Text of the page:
An expansive, compelling shooter that looks as good as it plays. A triumph of the ‘games-as-a-service’ model of development, it continues to improve and add layers of nuance with each of its massive updates.
I’m a casual gamer that tends to focus on one or two games for a long period of time. I lean toward games with strong stories, competitive multiplayer elements and an epic scale.
God of War
When it released I didn’t think I had the time to invest in it as a dad of two kids under 5. Once I played it though, it easily became one of my favorite games of all time. The scale of the explorable areas is vast (like, interdimensional), and flat out gorgeous. The combat is challenging but not too hard to master. And the major characters of Kratos, Atreus and Freya are complex, with morally gray actions that play out over a 25-plus-hour story. The lore of the Greek and Norse gods was a great bonus for a mythology buff.
Open-world games sometimes make cross-map travel feel like a chore. For Spider-Man, it’s a joy. Swinging above avenues, vaulting through pipes and hurtling over the rooftops of a (fairly) realistic reproduction of Manhattan feels so good it may be the best part of a game that features a story every bit as rich as the recent Marvel movies.
Call of Duty: Modern Warfare/Warzone
What doesn’t this first-person shooter have? Gripping and gorgeous campaign mode? Check. Multiplayer modes that reward brains as much as reflexes? Check. A freaking ginormous battle royale mode that might be the best-in-class for that genre? Check. Sign me up, Captain Price.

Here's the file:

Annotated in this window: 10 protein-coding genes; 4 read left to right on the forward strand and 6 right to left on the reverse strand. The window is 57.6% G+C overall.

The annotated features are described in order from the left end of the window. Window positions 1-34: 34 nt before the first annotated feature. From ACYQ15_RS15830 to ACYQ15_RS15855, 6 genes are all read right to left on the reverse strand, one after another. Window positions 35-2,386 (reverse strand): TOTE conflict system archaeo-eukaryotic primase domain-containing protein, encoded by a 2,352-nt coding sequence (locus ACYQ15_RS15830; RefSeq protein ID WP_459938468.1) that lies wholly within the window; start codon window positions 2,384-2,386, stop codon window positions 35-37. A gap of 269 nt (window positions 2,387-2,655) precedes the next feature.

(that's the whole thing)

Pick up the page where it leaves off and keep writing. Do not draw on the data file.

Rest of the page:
Singling out one iteration of a game updated and released annually, may seem silly, but if you’ve played all of them, it’ll make more sense to you. In truth, NHL 2003 is my all-time favorite installment of this series, but the sports junkie in me demands a fix and NHL 14 was my favorite version released on this console generation. The skating/checking physics were fun, franchise-building was involved but not overly complex (as it is with later updates) and multiplayer matchups were always entertaining, giving it a slight edge over another favorite sports title, MLB The Show: 19.
I may actually prefer Battlefield 3, but that was the previous generation. What won me over about BF4 was how it dialed up the big battles, doubling the multiplayer mode from a max of 32 players to 64 on the PS4. Add in drivable vehicles, dynamic environments and destructible buildings and a first-person war game never felt so immersive.
I dig indie, adventure and single-player RPGs and shooters.
The Beginner’s Guide
This game about a reclusive video game designer and his “friend” who decides to share his work with the world is rich in ideas and feelings. Davey Wrenden’s masterpiece is a powerful example of video games as art.
The second game from the Danish studio Playdead is a tour de force of game design. It follows a boy who becomes mired in a mysterious world filled with lethal threats. Inside is a hauntingly atmospheric game composed with a cinematographer’s eye and dramatist flair for unspoken tension.
Red Dead Redemption 2
Rockstar’s western epic is one of the most visually impressive games to date. Simply wandering its huge map can be a merry end to itself since novel distractions — things to see, hunt, investigate, etc. — abound.
One of the most extravagant video game experiences that I’ve ever had, Persona 5 is a 100-plus hour game about a group of Japanese high school students who plumb the depths of the collective unconsciousness and revel in Jungian archetypes. (Trust me, I didn’t think it would be my kind of thing at first, and then I put over 150 hours into it.) Persona 5 is full of charm, wisdom and silliness all mixed together.
Hellblade: Senua’s Sacrifice
Melina Juergens delivers one of the more indelible acting performances in a video game to date. Juergen’s portrayal of an 8th century warrior who goes on a vision quest gives meaning to the word “pathos” in a video game.